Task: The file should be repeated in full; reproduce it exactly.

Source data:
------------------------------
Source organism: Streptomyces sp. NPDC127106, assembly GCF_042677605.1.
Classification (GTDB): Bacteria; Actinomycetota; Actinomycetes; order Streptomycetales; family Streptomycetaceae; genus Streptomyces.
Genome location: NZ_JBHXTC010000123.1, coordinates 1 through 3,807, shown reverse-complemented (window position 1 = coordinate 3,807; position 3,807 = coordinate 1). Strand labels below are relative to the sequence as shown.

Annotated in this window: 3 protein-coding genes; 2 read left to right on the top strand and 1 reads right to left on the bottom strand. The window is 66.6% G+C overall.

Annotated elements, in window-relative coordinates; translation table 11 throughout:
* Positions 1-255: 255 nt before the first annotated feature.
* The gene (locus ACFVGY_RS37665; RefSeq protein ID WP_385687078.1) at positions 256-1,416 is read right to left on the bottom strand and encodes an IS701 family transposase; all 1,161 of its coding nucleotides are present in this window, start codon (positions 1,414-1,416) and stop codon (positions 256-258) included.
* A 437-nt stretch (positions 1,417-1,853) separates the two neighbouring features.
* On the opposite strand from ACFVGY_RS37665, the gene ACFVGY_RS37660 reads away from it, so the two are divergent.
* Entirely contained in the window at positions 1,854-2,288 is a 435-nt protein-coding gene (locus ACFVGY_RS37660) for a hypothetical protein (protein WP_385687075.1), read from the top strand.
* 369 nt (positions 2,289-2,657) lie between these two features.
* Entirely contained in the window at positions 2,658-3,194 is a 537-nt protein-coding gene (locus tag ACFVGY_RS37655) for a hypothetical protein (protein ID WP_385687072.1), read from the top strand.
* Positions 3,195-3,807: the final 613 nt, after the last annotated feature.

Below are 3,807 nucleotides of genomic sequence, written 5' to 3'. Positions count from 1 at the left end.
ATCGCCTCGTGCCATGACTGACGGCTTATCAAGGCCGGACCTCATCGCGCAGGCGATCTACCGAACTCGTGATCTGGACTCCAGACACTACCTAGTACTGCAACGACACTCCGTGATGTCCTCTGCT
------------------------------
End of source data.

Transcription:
Source organism: Streptomyces sp. NPDC127106, assembly GCF_042677605.1.
Classification (GTDB): Bacteria; Actinomycetota; Actinomycetes; order Streptomycetales; family Streptomycetaceae; genus Streptomyces.
Genome location: NZ_JBHXTC010000123.1, coordinates 1 through 3,807, shown reverse-complemented (window position 1 = coordinate 3,807; position 3,807 = coordinate 1). Strand labels below are relative to the sequence as shown.

Annotated in this window: 3 protein-coding genes; 2 read left to right on the top strand and 1 reads right to left on the bottom strand. The window is 66.6% G+C overall.

Annotated elements, in window-relative coordinates; translation table 11 throughout:
* Positions 1-255: 255 nt before the first annotated feature.
* The gene (locus ACFVGY_RS37665; RefSeq protein ID WP_385687078.1) at positions 256-1,416 is read right to left on the bottom strand and encodes an IS701 family transposase; all 1,161 of its coding nucleotides are present in this window, start codon (positions 1,414-1,416) and stop codon (positions 256-258) included.
* A 437-nt stretch (positions 1,417-1,853) separates the two neighbouring features.
* On the opposite strand from ACFVGY_RS37665, the gene ACFVGY_RS37660 reads away from it, so the two are divergent.
* Entirely contained in the window at positions 1,854-2,288 is a 435-nt protein-coding gene (locus ACFVGY_RS37660) for a hypothetical protein (protein WP_385687075.1), read from the top strand.
* 369 nt (positions 2,289-2,657) lie between these two features.
* Entirely contained in the window at positions 2,658-3,194 is a 537-nt protein-coding gene (locus tag ACFVGY_RS37655) for a hypothetical protein (protein ID WP_385687072.1), read from the top strand.
* Positions 3,195-3,807: the final 613 nt, after the last annotated feature.

Below are 3,807 nucleotides of genomic sequence, written 5' to 3'. Positions count from 1 at the left end.
ATCGCCTCGTGCCATGACTGACGGCTTATCAAGGCCGGACCTCATCGCGCAGGCGATCTACCGAACTCGTGATCTGGACTCCAGACACTACCTAGTACTGCAACGACACTCCGTGATGTCCTCTGCT